How You Can Steal This Strategy

Get a few ambassadors to talk about you on Instagram, Twitter, and Facebook. Also, take it a step further and offer samples or some kind of gift to everyone and anyone. People are going to notice if you have something good, and word will spread as a result.

#3:  The Psycho Strategy

Psycho poster
source: shudder.com

The Psycho Strategy: Keeping a few surprises up your sleeves so people stay interested.

When Psycho was first released, director Alfred Hitchcock was super guarded and secretive about his movie.

He wouldn’t let anybody come into the theater late to watch it as he didn’t want to spoil the movie’s big twist (Janet Leigh, the star of the movie, is killed off early in the famous shower scene). This was a groundbreaking move at the time and something he didn’t want ruined for the audience.

There’s no terror in the bang, only in the anticipation of it.”

Alfred Hitchcock

Psycho is a pioneer in the world of horror movies. It’s considered the first slasher, paving the way for future films like Friday the 13th, Scream, and Halloween. It also made about 61 times its budget back at the box office with $50 million! A lot of credit goes to Hitchcock’s ability to take his audience by surprise.

How You Can Steal This Strategy

Keep your customers on their toes at all times. Offer new products in your lineup, but only hint at what they are, or run a one-day promotion out of nowhere. Whatever you do, make sure it’s interesting and completely unexpected.

#4:  The IT (2016) Strategy

IT movie poster
source: imdb.com

The IT strategy: Choosing a face for your company and making sure there’s a ton of cool merch to go with it.

Pennywise is the face of IT, and in many ways, his creepy look is what made the movie a success. He became a horror icon and not just another villain.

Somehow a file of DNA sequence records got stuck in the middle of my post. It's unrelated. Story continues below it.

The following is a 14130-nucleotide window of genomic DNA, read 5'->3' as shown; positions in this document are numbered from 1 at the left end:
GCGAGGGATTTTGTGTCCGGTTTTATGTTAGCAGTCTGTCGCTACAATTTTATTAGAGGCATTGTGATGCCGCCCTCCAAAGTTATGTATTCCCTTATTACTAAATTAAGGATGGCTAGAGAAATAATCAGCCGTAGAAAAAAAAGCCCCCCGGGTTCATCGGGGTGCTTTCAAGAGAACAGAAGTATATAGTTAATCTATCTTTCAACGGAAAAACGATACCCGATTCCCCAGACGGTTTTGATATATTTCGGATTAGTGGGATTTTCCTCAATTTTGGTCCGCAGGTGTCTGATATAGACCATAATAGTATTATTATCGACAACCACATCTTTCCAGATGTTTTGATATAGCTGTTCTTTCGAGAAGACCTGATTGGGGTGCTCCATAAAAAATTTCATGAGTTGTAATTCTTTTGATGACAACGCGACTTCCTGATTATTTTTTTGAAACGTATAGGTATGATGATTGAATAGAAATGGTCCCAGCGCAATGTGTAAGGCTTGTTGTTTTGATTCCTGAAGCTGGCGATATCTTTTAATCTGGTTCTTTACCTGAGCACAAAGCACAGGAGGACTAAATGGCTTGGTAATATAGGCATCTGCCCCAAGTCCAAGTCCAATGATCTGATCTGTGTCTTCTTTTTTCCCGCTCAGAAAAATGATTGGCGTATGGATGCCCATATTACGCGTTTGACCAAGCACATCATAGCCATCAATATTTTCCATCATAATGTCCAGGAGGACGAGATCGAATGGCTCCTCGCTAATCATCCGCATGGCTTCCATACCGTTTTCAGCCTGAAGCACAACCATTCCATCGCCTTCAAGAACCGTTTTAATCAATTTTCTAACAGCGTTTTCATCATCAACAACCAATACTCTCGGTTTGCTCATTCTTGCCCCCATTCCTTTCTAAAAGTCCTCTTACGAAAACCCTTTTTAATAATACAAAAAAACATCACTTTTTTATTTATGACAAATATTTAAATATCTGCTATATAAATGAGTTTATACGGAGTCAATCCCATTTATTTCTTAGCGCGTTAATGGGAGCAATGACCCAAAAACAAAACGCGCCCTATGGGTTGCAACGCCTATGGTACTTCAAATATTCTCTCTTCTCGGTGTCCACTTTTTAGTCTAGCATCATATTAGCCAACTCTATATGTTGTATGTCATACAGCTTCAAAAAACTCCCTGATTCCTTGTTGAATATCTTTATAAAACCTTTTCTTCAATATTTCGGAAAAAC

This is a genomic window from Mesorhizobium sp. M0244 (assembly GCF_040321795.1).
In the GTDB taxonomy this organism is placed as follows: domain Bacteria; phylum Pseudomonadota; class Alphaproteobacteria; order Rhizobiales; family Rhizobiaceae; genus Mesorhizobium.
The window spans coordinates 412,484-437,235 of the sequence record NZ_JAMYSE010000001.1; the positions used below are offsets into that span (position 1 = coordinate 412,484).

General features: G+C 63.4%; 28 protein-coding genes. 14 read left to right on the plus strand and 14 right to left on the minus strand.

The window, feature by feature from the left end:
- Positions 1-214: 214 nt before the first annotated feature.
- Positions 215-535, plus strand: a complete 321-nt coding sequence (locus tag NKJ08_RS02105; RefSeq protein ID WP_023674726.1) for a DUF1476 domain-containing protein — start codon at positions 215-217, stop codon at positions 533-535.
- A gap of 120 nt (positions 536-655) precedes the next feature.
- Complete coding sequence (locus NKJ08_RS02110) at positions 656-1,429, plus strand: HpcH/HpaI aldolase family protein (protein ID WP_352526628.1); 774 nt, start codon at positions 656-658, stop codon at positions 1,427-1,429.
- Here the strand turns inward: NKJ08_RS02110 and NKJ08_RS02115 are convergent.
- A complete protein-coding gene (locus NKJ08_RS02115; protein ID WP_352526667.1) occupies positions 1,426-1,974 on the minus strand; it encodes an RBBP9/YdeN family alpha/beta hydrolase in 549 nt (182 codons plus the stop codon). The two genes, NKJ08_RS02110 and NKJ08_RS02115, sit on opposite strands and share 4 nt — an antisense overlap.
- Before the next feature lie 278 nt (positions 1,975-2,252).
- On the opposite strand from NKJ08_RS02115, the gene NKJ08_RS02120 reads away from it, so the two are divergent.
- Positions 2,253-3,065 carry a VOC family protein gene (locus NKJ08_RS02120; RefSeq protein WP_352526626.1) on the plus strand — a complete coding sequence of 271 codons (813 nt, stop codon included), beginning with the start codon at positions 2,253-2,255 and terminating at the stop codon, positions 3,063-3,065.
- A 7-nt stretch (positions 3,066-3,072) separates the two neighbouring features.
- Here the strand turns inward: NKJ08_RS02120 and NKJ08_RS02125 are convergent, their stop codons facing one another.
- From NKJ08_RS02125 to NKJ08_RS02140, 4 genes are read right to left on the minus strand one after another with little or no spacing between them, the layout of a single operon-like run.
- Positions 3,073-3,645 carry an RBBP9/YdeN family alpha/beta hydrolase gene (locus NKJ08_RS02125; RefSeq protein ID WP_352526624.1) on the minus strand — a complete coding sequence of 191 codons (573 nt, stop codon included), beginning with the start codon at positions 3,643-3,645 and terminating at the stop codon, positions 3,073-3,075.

The movie was released in 2016, and that same year, $292.9 billion was made from licensed merchandise sales! Pennywise even had his very own online store.

IT balloon on sewer marketing
source: prdaily.com

The clown really helped create excitement for the film’s premiere. People were even leaving floating red balloons tied to sewers in various cities around the country.

Stephen King’s IT is 1,138 pages long, so it’s safe to assume that not everyone read it. Still, that didn’t stop 2016’s film adaptation from becoming the highest grossing horror movie of all time. It also helped lead to respectable returns on other King properties like Pet Sematary and Doctor Sleep.

How You Can Steal This Strategy

Your company’s logo is just like Pennywise. Slap it on literally everything – t-shirts, hats, water bottles, pens, inflatable pool toys… The more useful and stylish the item, the better your chances of turning your company into an icon.

#5:  The Texas Chainsaw Massacre 2 Strategy

The Texas Chainsaw Massacre 2
source: amazon.com

The Texas Chainsaw Massacre 2 Strategy: Use comedy and parody to bring more attention to your product.